Comment 78888

By ScreamingViking (registered) | Posted June 24, 2012 at 22:36:16 in reply to Comment 78813

One problem is the city's tax base has become very unbalanced over the past few decades. Residential properties bear far too great a proportion of the total assessment, compared to industrial/commercial property.

Two of the biggest reasons for this are probably the decline of heavy capital-intensive industry, and the city's failure to attract enough new business to compensate for that loss.

This is another reason why increasing local employment by attracting new firms or growing existing ones is so important; the benefit is not just local jobs for city residents, but a more sustainable tax structure for the city. But it's a long process, especially since SMEs make up such a large portion of business, and development of major facilities (like those of Maple Leaf) doesn't happen very often.

Hamilton's economy is very much in transition, and that will continue for a long time. But hopefully the tax base will gradually shift back to something more balanced.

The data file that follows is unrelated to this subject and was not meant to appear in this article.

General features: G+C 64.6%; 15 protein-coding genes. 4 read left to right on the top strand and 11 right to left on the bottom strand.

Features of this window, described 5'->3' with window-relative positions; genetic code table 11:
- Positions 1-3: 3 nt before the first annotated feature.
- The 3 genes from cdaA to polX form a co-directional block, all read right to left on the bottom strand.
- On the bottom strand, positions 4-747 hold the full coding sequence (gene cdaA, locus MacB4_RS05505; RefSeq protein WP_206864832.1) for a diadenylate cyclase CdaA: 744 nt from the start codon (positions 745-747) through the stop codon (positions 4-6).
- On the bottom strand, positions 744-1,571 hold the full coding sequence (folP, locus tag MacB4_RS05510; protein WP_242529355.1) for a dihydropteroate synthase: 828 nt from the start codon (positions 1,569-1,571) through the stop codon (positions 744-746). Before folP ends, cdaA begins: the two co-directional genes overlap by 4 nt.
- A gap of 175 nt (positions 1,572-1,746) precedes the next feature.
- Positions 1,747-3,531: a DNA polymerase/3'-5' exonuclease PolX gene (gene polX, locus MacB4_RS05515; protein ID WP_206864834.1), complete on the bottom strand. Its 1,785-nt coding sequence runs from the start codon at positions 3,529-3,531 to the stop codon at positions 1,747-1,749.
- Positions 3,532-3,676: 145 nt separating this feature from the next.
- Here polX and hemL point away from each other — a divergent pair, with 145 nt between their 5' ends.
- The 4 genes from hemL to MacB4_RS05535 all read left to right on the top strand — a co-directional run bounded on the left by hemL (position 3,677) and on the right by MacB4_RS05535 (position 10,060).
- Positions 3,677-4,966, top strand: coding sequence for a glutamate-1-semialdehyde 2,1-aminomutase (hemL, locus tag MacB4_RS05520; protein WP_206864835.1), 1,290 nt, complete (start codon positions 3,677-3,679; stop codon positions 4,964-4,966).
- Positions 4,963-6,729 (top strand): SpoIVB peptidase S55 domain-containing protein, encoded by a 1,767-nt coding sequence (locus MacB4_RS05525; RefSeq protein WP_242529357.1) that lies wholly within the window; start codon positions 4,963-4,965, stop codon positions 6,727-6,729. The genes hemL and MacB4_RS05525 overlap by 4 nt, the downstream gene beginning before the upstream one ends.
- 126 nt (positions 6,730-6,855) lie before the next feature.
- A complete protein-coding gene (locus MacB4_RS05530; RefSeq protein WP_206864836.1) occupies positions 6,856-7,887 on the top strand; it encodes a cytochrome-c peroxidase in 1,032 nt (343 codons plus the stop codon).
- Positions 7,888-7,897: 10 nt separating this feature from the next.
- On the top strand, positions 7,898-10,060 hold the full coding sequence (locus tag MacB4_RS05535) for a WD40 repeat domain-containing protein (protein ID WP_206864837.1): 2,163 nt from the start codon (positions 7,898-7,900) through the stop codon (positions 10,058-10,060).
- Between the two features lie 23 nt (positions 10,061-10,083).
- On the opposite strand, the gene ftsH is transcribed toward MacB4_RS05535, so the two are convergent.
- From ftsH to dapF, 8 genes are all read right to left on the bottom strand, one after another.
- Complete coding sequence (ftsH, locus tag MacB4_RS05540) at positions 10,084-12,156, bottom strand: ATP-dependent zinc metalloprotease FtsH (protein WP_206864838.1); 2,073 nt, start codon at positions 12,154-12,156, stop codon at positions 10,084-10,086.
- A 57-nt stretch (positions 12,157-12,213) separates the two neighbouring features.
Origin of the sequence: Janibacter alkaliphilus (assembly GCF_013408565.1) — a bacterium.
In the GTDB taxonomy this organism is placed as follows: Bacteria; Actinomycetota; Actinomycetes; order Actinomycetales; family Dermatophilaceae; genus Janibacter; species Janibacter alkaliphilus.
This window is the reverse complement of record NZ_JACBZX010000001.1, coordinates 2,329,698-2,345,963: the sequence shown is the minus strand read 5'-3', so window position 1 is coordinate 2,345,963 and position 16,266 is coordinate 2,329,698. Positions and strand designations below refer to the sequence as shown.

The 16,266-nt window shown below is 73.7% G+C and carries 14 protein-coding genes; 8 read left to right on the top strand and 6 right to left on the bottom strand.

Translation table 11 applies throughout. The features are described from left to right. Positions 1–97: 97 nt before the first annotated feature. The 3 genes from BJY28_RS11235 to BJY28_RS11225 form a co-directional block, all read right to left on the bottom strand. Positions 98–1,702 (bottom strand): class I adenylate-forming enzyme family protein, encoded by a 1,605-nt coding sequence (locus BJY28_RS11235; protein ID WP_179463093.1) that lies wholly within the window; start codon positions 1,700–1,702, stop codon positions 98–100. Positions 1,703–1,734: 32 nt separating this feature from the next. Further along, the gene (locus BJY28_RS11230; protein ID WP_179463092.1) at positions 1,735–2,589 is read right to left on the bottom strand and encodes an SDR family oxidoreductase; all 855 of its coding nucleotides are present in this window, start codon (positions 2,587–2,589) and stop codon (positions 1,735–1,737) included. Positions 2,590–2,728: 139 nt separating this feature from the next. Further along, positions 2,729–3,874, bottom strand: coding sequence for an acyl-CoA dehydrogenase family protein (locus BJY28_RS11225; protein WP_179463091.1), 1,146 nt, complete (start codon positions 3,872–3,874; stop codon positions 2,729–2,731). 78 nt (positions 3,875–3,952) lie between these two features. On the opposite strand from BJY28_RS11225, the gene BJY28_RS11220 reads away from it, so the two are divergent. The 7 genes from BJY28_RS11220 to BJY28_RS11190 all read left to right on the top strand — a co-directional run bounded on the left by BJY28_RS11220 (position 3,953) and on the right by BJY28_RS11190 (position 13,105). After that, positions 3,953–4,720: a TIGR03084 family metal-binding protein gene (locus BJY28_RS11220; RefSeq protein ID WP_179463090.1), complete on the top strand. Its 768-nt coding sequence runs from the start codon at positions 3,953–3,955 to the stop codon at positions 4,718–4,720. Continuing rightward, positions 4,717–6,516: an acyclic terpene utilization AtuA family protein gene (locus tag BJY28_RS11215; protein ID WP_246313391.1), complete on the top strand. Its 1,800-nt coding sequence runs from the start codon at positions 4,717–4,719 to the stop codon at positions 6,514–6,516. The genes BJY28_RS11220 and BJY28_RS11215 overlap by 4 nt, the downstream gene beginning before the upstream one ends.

EDIT - One element of Hamilton's transition relates back to the point raised in the original article: Hamilton's institutional employment has grown, as medical and educational facilities have been growing and developing. But if they're not paying a "fair" rate, the effect of that growth on the tax base is negligible. (Of course, those facilities do have other positive economic effects, but not in the same way as something like a new manufacturing facility or office complex)

Comment edited by ScreamingViking on 2012-06-24 23:19:47

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